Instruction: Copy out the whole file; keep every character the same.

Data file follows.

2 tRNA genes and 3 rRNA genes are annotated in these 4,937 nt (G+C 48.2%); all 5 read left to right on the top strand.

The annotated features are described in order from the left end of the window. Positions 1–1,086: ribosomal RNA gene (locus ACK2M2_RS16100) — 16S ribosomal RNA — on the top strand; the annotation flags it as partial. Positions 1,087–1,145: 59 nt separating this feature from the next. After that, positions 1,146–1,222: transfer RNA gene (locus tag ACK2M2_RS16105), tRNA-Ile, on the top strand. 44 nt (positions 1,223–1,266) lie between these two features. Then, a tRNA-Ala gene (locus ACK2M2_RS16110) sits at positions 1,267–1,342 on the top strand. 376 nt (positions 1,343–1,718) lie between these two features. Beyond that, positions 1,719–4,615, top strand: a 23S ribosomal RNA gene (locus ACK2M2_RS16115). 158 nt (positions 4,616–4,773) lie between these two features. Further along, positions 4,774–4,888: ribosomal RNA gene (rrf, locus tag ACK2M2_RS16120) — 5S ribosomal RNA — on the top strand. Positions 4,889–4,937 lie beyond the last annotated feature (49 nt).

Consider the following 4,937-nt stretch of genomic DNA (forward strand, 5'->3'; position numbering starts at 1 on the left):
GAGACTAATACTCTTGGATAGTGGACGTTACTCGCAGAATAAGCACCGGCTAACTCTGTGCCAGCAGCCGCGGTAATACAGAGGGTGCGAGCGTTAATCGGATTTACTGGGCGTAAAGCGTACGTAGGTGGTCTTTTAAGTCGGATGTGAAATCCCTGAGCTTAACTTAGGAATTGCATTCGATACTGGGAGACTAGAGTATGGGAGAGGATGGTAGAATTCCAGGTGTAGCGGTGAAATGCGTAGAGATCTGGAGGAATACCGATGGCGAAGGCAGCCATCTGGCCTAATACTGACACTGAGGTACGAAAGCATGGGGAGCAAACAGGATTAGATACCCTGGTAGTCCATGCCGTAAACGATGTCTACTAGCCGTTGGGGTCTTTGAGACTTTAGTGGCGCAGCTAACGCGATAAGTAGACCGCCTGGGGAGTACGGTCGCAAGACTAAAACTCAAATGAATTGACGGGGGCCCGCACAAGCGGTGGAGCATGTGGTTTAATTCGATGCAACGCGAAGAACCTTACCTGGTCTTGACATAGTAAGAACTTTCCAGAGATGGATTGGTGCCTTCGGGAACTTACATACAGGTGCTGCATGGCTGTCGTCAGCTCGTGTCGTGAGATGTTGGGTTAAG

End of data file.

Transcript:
2 tRNA genes and 3 rRNA genes are annotated in these 4,937 nt (G+C 48.2%); all 5 read left to right on the top strand.

The annotated features are described in order from the left end of the window. Positions 1–1,086: ribosomal RNA gene (locus ACK2M2_RS16100) — 16S ribosomal RNA — on the top strand; the annotation flags it as partial. Positions 1,087–1,145: 59 nt separating this feature from the next. After that, positions 1,146–1,222: transfer RNA gene (locus tag ACK2M2_RS16105), tRNA-Ile, on the top strand. 44 nt (positions 1,223–1,266) lie between these two features. Then, a tRNA-Ala gene (locus ACK2M2_RS16110) sits at positions 1,267–1,342 on the top strand. 376 nt (positions 1,343–1,718) lie between these two features. Beyond that, positions 1,719–4,615, top strand: a 23S ribosomal RNA gene (locus ACK2M2_RS16115). 158 nt (positions 4,616–4,773) lie between these two features. Further along, positions 4,774–4,888: ribosomal RNA gene (rrf, locus tag ACK2M2_RS16120) — 5S ribosomal RNA — on the top strand. Positions 4,889–4,937 lie beyond the last annotated feature (49 nt).

Consider the following 4,937-nt stretch of genomic DNA (forward strand, 5'->3'; position numbering starts at 1 on the left):
GAGACTAATACTCTTGGATAGTGGACGTTACTCGCAGAATAAGCACCGGCTAACTCTGTGCCAGCAGCCGCGGTAATACAGAGGGTGCGAGCGTTAATCGGATTTACTGGGCGTAAAGCGTACGTAGGTGGTCTTTTAAGTCGGATGTGAAATCCCTGAGCTTAACTTAGGAATTGCATTCGATACTGGGAGACTAGAGTATGGGAGAGGATGGTAGAATTCCAGGTGTAGCGGTGAAATGCGTAGAGATCTGGAGGAATACCGATGGCGAAGGCAGCCATCTGGCCTAATACTGACACTGAGGTACGAAAGCATGGGGAGCAAACAGGATTAGATACCCTGGTAGTCCATGCCGTAAACGATGTCTACTAGCCGTTGGGGTCTTTGAGACTTTAGTGGCGCAGCTAACGCGATAAGTAGACCGCCTGGGGAGTACGGTCGCAAGACTAAAACTCAAATGAATTGACGGGGGCCCGCACAAGCGGTGGAGCATGTGGTTTAATTCGATGCAACGCGAAGAACCTTACCTGGTCTTGACATAGTAAGAACTTTCCAGAGATGGATTGGTGCCTTCGGGAACTTACATACAGGTGCTGCATGGCTGTCGTCAGCTCGTGTCGTGAGATGTTGGGTTAAG